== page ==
Some ereaders have front LEDs that support light temperature adjustment. That means you can switch to a warmer light after the sun goes down, which will feel easier on the eyes. If you’re concerned about blue light, you should go for a reader with that feature.

The capabilities of these pocket libraries have advanced considerably since the early days. In addition to storing books, some let you browse the web, run apps and play music. The screen’s frame rate can’t handle gaming, but it’s good enough to show you the Wikipedia entry for New Zealand’s South Island while you read Birnam Wood.

If you listen to audiobooks, you may want a Bluetooth-enabled ereader capable of playing them. Most of the models we tested have that ability, with the notable exception of the Nook ereader we tried. Keep in mind that audiobook files can take up more space than print files so you’ll probably want a device with a higher storage capacity if you plan on doing a lot of listening.

Above all, you should consider where and how you intend to find books to read. Most ereaders make it easiest to shop through their own ebook store, but all of them (even Kindles) will now let you download titles from other sources, like libraries, unaffiliated ebook sellers and free public domain sites.

An assortment of ereaders, including ones from Kobo, Kindle, Boox, Nook and PocketBook are arranged on a tan bamboo desk with a white keyboard and black mouse in the background.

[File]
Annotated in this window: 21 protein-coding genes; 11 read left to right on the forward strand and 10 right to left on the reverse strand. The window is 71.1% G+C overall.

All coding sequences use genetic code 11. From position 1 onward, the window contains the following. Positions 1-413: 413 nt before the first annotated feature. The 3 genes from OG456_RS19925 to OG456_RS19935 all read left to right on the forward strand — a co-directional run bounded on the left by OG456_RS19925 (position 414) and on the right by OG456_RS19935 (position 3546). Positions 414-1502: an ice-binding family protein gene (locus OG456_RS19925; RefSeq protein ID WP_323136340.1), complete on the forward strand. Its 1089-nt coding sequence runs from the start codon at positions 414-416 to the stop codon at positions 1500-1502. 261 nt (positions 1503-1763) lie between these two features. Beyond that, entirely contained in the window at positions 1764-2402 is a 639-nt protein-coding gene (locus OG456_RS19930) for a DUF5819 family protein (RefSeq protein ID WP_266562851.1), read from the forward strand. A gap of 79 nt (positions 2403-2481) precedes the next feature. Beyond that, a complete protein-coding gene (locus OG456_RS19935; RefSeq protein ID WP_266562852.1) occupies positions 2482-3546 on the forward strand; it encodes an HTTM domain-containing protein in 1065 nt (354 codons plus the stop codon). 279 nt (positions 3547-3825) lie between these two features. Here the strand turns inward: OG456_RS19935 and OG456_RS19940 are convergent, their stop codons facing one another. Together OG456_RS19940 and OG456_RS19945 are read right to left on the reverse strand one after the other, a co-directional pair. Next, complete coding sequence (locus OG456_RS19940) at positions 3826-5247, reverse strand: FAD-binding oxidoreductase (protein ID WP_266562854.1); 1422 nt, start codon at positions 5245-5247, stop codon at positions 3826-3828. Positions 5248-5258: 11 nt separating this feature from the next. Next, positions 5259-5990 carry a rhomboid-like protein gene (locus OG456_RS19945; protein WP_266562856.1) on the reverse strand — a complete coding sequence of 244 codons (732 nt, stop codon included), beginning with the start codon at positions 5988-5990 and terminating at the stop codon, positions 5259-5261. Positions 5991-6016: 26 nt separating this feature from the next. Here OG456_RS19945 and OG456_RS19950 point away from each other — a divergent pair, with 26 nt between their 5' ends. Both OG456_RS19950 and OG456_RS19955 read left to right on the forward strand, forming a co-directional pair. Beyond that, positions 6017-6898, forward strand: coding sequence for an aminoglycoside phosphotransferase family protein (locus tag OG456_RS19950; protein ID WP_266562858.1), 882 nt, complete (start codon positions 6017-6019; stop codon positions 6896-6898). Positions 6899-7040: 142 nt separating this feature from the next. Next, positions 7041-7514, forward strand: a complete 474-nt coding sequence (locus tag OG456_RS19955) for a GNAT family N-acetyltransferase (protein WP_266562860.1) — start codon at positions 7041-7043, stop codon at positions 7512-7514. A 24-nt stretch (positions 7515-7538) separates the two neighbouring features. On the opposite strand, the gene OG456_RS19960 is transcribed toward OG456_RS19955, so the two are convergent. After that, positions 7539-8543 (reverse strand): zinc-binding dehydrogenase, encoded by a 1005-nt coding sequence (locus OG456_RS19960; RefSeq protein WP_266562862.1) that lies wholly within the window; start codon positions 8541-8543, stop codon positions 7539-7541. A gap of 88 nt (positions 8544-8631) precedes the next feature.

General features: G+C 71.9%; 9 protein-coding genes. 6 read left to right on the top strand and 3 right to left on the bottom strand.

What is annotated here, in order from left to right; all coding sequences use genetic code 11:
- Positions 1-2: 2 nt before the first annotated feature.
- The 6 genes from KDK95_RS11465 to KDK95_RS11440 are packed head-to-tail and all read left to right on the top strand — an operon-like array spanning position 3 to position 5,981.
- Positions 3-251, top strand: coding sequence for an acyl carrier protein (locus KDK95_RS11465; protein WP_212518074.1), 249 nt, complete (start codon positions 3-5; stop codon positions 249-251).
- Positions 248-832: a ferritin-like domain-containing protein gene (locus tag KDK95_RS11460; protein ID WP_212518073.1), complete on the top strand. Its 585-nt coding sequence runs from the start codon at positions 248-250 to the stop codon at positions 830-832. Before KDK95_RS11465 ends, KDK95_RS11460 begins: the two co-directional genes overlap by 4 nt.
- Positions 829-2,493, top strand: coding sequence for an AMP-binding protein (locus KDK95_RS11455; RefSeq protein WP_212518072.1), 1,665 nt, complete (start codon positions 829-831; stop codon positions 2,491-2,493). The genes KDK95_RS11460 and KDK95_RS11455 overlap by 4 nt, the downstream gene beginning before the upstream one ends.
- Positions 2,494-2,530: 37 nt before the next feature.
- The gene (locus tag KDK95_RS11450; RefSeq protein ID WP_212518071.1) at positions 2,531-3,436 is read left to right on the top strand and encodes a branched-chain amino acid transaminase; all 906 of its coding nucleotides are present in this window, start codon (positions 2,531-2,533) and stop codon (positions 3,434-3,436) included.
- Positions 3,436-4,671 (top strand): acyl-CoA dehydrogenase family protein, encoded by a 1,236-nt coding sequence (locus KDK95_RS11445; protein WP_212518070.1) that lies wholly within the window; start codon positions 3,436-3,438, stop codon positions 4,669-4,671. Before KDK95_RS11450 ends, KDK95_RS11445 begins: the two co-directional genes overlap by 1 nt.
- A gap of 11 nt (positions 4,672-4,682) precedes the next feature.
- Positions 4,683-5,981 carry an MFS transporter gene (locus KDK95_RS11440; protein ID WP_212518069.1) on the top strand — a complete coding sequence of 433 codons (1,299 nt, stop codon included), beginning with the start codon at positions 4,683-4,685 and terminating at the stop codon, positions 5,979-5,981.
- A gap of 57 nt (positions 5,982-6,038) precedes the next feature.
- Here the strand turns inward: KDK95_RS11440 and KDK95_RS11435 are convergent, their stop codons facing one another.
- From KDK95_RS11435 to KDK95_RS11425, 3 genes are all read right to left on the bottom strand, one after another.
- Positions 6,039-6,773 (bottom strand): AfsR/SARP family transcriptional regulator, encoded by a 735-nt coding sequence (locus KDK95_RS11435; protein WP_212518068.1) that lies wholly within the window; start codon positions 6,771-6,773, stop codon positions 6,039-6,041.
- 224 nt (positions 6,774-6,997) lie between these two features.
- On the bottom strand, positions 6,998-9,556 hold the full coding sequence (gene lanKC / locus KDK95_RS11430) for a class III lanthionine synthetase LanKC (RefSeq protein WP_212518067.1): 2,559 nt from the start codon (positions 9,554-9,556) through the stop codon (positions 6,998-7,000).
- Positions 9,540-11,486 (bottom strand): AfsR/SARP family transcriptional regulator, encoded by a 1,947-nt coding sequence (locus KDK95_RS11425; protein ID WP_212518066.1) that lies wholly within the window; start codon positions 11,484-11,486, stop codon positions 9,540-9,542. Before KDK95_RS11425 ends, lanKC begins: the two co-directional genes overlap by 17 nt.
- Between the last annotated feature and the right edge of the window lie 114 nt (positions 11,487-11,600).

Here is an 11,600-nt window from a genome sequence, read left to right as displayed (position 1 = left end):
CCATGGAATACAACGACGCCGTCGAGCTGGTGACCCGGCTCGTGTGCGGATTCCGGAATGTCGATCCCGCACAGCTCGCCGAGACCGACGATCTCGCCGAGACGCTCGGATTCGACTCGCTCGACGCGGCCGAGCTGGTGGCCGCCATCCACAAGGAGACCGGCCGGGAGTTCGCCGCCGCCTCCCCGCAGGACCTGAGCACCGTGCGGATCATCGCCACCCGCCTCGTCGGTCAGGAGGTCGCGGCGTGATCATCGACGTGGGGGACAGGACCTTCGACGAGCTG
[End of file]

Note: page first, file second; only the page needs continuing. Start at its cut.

Photo by Amy Skorheim / Engadget

Kindle, Nook and Kobo all have their own stores that you access directly from each brand’s devices. Prices are fairly competitive among the sellers, too – as I write this, the current NYT bestselling fiction ebook is $13 at Amazon, Barnes & Noble, and the Kobo store. The top nonfiction release, The Anxious Generation, costs $16 at all four.

Amazon offers Kindle Unlimited for $12 per month, and it includes four million titles from which you can pick your next read. It includes audio and ebooks, but you won’t find many big, new releases or older bestsellers. Kobo has a subscription called Kobo Plus with about 1.3 million titles: it goes for $8 per month for ebooks only, $8 for audiobooks only or $10 for both.

Buying a book from a proprietary store instantly delivers it to your device, provided you’re connected to WiFi. It also syncs your reading across devices and apps, so you can pick up where you left off on your phone if you forgot your ereader at home. It truly is the most convenient way to go, but if you don’t want to be locked into one brand’s store, or if you opt for an ereader without its own marketplace, you do have options.